By Andy Mannix
By Caleb Hannan
By Olivia LaVecchia
By CP Staff
By Aaron Rupar
By Jacob Wheeler
By Olivia LaVecchia
By Aaron Rupar
THE MINNESOTA TIMBERWOLVES are the worst pro sports franchise of the 1990s. This is not an opinion: The Wolves' winning percentage of .255 is lower than any other professional team that has competed in a major sport over the past five years. Worse than the Tampa Bay Buccaneers, the San Diego Padres, the Hartford Wailers, the Los Angeles Clippers; worse than anybody. Obviously, the thousands and thousands of people who still come to the Target Center 41 times per season to see the Wolves play are the opposite of fair-weather fans. They deserve not to have their intelligence insulted by yet another dose of false optimism. Beneath that patina--and despite an easier schedule that includes six games against brand-new teams from Toronto and Vancouver--this season's edition of the Wolves will be hard-pressed to do much better than the 21 wins and 61 losses they notched last year.
In fact, the most hopeful development for the team this year is that management did not panic and squander lots of money on a mediocre crop of free agents, wisely preferring to stay well under the league's salary cap so they can spring a blockbuster contract proposal on a bona fide star or an invaluable role player before the 1996-97 season, when nearly a third of the league's players could be free agents. Add a quality free agent and another lottery pick from the college draft to the Wolves' current nucleus of players and you've got a team that could win as often as it loses and contend for the playoffs. "Wait till next year!" is usually a loser's cry; in view of how horrendously this franchise has been managed over its six-year history, the sentiment could be considered a sign of progress.
Yet there are more than a few wishful thinkers in and around the Wolves who offer reasons why the team stands to add at least five to 10 wins to last year's total. Mostly they cite the leadership of local hero and new Vice President of Basketball Operations Kevin McHale; the arrival of high-school phenomenon Kevin Garnett via the draft; the return of point guard Micheal Williams from a foot injury; and the likelihood of better team chemistry due in part to the signing of free agent (and ex-Timberwolf) Sam Mitchell. But McHale and Garnett are at best long-term assets, Williams is overrated, and, Mitchell notwithstanding, a compelling case can be made that abrasive chemistry will continue to dog the Wolves.
Let's get specific, beginning with McHale. As a player with the University of Minnesota and the Boston Celtics, his talent, savvy, and desire were unimpeachable; in his brief tenure in the front office since then, his relations with coaches, players, and the media have been candid and charming. But the charms have always worked both ways in McHale's career. He's invariably been in the right place at the right time for success--until now. At the end of last season, McHale made the right noises about being disgusted and embarrassed by the Wolves' play and implied that there would be vast, fundamental changes on the team, probably through a major trade involving J.R. Rider or Christian Laettner, or by acquiring one of the few significant free agents on the market.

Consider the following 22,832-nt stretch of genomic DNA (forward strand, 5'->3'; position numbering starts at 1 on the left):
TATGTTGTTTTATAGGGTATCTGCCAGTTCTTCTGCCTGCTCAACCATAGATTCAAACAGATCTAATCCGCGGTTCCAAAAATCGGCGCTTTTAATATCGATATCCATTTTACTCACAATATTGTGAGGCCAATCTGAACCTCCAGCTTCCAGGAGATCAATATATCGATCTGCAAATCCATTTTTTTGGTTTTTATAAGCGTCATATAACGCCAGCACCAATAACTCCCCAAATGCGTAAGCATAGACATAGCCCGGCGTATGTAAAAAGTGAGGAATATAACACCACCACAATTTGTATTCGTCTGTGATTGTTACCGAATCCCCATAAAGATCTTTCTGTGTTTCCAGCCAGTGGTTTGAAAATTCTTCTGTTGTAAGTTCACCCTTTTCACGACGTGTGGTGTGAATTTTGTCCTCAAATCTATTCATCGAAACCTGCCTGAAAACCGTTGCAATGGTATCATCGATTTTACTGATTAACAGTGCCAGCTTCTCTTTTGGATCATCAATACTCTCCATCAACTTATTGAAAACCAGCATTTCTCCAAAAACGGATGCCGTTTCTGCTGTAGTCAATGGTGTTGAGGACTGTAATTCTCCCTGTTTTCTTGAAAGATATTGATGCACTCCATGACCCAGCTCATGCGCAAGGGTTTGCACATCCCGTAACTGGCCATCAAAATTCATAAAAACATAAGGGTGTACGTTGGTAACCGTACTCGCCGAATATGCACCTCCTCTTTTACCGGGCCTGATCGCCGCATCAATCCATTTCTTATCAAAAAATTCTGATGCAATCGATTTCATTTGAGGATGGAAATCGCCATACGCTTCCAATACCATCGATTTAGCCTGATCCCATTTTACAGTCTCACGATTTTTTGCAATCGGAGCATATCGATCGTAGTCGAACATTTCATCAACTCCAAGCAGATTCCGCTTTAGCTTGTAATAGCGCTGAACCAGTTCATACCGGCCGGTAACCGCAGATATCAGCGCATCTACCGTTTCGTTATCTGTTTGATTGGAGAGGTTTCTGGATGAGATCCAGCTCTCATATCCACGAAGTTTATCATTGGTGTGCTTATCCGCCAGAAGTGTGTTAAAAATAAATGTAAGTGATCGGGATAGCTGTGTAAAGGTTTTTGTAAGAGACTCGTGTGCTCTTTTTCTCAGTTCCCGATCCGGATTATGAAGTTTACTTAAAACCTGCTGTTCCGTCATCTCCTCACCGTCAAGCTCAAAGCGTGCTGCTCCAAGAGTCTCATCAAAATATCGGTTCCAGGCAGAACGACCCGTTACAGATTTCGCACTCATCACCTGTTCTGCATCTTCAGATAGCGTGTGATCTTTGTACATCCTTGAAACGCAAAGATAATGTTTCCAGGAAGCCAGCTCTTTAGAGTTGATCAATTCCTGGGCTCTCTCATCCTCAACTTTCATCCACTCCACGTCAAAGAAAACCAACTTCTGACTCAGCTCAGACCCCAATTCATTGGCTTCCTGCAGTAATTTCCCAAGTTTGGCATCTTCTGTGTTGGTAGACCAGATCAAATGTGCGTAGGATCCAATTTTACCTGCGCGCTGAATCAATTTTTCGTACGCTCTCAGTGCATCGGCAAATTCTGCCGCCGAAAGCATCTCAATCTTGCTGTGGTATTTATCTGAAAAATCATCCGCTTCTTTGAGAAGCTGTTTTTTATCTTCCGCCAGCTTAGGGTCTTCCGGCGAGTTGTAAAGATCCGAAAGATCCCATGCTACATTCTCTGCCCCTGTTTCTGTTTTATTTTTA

But McHale underestimated Minnesota's status as the gulag of the National Basketball Association, a cold, obscure place with a perennially miserable team of underachievers. With Rider and Laettner both toting problematic reputations and players disinclined to come here, player agents and personnel directors on other teams knew the Wolves were operating from a weak position and demanded exorbitant salary or trade terms.
Of the two prominent free agents McHale was able to add, Mitchell has roots here and scored a very nice contract for himself, while guard Terry Porter is past his prime and coming off an injury that limited him to under 800 minutes played last year. The bottom line is that McHale has not been able to translate the respect he personally commands throughout the league into substantial gains for his team. His predecessor, Jack McCloskey, was also highly respected (he'd won two championships in Detroit) before adding to the Wolves' sorry legacy with a lethal assortment of bonehead moves born of equal parts arrogance and impatience. McCloskey's emphasis on raw talent over coachable character was a culture shift away from the philosophy of Bob Stein and Billy McKinney when they ran the team during the Wolves' first two seasons. Now McHale is trying to shift the culture back to the gritty, underdog mindset of those early years; hence the return of Mitchell. Granting McHale his considerable talents, his ability to manage personnel and endure failure are two crucial aspects of his duties that remain largely unknown. How patient he will be and should be with this team are the central questions facing the future of this franchise.
McHale's biggest move to date--drafting teen-ager Kevin Garnett right out of high school--is a bold gamble that stresses both talent and patience. Since he turned pro, Garnett has been besieged by the media asking him in a thousand different ways essentially the same loaded question: Are you mature enough to handle all this hoopla? Before very long the natural response, whether you're 19 or 90 years old, would be, "Get the fuck away from me." But since that would get Garnett branded as a spoiled, ungrateful punk quickly corrupted by big money, he says things like, "When you know something is coming at you, you can dodge it. But I can't do anything yet because I don't know which direction people are coming at me from right now."
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